* Brydon presided over significant volume growth
* New chairman needs to be independent
* China poses a challenge for LME
By Pratima Desai
LONDON, Feb 5 (Reuters) - London Metal Exchange Chairman Donald Brydon is leaving and the hunt is on for a successor capable of guiding the exchange through a turbulent global economy and changing political landscape.
Managing changes in regulation, which may not be as friendly as in the past, will also be part of the brief.
“Challenges are many, there are questions about economic and financial stability ... new regulation to stop speculators should be a given,” a senior metals industry source said.
“The LME isn’t in the direct line of regulatory fire, but the law of unintended consequences stands.”
The source was referring to plans by U.S. President Barack Obama to restructure banks, which could be adopted in some form by other major economies. [ID:nLDE6130RQ]
The global economy is standing at a point where many think a double-dip recession could be on the cards. Weak growth in turn is often a trigger for social unrest in many parts of the world.
Strong economic and demand growth in China will help support volumes on the exchange. [ID:nTOE6130AF]
But China, which accounts for more than 30 percent of global copper demand, cannot completely offset falls in other major economies such as the United States, Japan and Germany.
However, the country poses another challenge for the exchange: How to take advantage of phenomenal growth in the Asian region. As a first step the exchange is planning to open a office in Singapore.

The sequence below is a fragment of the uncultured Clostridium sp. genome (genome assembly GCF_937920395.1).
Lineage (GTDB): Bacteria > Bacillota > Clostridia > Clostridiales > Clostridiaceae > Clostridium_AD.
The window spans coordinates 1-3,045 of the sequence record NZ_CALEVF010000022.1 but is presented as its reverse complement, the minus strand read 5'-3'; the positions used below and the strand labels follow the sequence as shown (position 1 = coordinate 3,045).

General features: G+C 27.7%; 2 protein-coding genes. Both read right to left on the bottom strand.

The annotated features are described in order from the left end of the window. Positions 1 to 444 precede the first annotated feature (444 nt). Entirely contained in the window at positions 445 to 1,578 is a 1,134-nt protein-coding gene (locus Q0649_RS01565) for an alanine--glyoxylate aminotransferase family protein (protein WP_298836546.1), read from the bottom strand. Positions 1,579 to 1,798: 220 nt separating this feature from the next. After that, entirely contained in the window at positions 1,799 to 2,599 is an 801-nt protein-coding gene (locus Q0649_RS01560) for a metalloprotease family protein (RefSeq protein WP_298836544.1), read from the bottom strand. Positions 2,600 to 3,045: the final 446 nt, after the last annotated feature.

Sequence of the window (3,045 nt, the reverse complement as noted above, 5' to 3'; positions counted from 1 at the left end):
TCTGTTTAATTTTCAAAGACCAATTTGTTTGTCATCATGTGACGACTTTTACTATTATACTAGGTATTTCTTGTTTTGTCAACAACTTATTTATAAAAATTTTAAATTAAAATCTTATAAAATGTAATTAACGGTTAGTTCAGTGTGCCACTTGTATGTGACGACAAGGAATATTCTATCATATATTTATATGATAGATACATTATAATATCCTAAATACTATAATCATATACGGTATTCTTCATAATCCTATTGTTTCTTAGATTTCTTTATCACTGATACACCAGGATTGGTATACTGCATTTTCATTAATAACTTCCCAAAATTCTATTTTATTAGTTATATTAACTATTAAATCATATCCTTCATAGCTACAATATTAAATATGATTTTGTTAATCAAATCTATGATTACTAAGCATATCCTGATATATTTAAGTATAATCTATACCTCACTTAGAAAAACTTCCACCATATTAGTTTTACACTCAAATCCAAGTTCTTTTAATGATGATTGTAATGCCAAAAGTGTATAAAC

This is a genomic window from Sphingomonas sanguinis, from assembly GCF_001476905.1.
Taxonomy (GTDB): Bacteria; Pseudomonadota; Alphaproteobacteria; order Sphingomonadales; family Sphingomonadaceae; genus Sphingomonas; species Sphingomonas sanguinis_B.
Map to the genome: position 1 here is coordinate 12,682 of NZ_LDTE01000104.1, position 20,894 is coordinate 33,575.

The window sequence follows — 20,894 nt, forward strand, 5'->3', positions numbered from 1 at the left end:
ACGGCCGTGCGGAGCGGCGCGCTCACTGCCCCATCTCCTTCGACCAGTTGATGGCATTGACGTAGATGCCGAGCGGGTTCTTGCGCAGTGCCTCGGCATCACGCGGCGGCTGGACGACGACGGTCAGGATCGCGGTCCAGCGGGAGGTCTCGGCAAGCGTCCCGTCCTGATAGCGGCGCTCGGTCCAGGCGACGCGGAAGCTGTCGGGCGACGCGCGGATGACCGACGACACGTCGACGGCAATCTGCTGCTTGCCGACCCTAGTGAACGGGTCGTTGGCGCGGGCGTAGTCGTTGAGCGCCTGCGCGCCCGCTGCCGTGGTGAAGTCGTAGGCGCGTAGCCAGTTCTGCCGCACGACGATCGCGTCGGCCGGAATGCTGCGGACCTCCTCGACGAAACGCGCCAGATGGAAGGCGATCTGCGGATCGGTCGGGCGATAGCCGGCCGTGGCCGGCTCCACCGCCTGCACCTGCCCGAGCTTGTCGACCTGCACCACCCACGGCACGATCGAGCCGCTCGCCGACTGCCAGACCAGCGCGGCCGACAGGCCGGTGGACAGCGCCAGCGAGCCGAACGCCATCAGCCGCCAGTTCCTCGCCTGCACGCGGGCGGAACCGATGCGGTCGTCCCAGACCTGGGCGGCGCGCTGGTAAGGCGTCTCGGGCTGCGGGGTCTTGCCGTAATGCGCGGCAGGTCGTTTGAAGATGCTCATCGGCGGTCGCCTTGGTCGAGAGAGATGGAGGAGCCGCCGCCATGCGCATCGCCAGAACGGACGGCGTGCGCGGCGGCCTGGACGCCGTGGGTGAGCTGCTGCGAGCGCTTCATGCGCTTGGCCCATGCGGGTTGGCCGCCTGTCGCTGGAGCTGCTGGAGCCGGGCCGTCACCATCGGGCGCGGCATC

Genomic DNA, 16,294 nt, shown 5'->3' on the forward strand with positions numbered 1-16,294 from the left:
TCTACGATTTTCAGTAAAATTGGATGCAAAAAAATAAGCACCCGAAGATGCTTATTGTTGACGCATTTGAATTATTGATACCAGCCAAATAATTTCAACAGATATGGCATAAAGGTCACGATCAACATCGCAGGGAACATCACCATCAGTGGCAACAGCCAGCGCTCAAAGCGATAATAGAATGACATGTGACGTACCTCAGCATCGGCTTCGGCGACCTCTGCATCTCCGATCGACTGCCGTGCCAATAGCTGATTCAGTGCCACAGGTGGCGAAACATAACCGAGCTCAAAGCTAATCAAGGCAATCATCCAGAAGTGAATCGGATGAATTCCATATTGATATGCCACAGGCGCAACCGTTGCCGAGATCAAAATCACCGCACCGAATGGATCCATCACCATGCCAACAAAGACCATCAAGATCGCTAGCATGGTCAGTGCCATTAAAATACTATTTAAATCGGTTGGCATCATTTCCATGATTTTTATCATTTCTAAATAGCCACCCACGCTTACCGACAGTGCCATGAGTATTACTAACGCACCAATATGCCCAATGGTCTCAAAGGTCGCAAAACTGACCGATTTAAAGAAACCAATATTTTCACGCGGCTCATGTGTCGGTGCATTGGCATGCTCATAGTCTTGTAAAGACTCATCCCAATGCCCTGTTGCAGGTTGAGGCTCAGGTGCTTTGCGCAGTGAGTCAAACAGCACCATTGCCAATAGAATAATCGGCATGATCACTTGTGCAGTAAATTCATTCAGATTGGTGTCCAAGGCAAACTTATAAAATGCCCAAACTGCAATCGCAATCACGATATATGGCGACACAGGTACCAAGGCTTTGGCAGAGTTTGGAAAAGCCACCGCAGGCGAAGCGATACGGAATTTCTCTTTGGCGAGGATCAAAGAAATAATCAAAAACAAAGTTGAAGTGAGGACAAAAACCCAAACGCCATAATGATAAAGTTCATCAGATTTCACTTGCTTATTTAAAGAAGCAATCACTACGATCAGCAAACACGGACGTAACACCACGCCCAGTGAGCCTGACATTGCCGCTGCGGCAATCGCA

“China will protect its territory fiercely, it’s not going to be easy,” the source said.
Brydon was appointed chairman in September 2003 and since then has presided over a capital restructuring, the first dividend payment and a significant growth in traded volumes, the exchange said in a release.
Total trading volumes at the London Metal Exchange edged down 1 percent in 2009 to more than 112 million lots, equivalent to 2.57 billion tonnes. [ID:nWLA2232]
“A search is under way for his successor,” the LME said. “The LME’s Nomination Committee is responsible for identifying a successor and has been working on this for some time. We will update the market in due course.”
Brydon is leaving to focus on his role as chairman at UK-based engineering firm Smiths Group (SMIN.L) and Britain’s Royal Mail, which recently lost its chief executive to British Broadcaster ITV (ITV.L).
“Brydon has to find a new CEO for the Royal Mail, that is his main job now,” another senior metals source said.
“The new chairman is unlikely to be from the (metals) industry because that could create conflicts of interest, it should be somebody completely independent.”
One suggestion was a British politician, possibly from the Conservative benches, given the high probability of the government losing its majority in an election, which must be called by June. (Additional reporting by Michael Taylor; editing by Sue Thomas)